One talent group of 89 teen and preteen summer campers has done something incredible. They've installed giant flip books in the New Hampshire forests around Beam Camp, near Strafford, with some help from London architecture firm Mobile Studio. Known as "Universal Play Machines," the flip books may be operated by anyone who can turn their cranks.
This sort of thing might be ~magical~ for us, but making creative machines is standard practice at Beam Camp. Since 2004, the camp has guided kids through the creative problem-solving process by having them collaborate and build great things. "Each session campers and staff build a spectacular large-scale collaborative project chosen through an annual worldwide design competition," according to Beam's website. Previous projects include musical playground swings and a 30-foot-tall kaleidoscope.
Each of the giant flip books is filled with 50 illustrations, which clack down when the crank is turned. The split-flap design is similar to the iconic — and now tragically rare — Solari boards that announced arrivals and departures in Amtrak stations across the country.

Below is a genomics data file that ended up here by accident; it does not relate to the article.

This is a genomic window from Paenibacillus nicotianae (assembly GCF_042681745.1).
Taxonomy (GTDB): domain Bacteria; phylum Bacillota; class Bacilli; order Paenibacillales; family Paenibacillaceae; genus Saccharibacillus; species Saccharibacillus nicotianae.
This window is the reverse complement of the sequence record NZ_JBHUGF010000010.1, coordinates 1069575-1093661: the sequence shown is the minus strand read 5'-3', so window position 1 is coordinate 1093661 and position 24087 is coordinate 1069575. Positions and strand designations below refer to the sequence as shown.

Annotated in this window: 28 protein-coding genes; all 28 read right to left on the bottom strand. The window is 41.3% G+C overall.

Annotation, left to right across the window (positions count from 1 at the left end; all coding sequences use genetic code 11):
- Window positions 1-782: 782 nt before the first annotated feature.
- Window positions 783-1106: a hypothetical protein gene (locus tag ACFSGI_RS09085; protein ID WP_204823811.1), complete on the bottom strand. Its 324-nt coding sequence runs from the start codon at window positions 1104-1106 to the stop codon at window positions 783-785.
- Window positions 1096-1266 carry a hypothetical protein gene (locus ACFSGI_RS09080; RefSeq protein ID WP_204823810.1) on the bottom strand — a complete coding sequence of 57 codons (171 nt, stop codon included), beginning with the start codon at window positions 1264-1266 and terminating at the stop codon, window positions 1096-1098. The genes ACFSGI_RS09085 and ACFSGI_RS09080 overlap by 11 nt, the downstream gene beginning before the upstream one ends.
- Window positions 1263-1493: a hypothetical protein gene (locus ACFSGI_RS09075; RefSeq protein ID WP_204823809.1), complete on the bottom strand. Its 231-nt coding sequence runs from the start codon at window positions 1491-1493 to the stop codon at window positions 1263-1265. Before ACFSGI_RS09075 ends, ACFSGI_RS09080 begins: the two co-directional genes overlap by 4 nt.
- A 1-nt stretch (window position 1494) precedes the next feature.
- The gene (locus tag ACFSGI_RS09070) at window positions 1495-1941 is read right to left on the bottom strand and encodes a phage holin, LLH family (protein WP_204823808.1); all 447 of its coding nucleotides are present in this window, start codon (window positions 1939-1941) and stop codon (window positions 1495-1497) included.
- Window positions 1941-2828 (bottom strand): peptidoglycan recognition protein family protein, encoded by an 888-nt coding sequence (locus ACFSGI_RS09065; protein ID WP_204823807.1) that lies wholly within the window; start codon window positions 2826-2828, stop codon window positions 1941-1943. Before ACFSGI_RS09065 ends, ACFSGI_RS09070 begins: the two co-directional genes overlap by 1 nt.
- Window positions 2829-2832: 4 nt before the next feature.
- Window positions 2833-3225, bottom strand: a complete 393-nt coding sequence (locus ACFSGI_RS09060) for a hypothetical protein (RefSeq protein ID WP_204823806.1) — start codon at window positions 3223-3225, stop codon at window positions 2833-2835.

Mobile Studio Director Chee-Kit Lai says the the giant flip books in the New Hampshire woods "are the world’s largest mechanical flipbooks [sic] ever made."
The camper-engineers at Beam didn't keep the secrets behind the flip books' design to themselves. They fit each structure with one-way mirrors, and lined the insides with LED strips. During the day, the mirrored panels reflect the surrounding forests, but at night, the LEDs are turned on, and passers-by can see the inner-workings of the giant flip books. It's a modern form of magic that's purely entertaining, whether you're more interested in the art or the engineering.
Check out a video of the giant flip books above, and let me know what you think of the Beam Camp project on Twitter!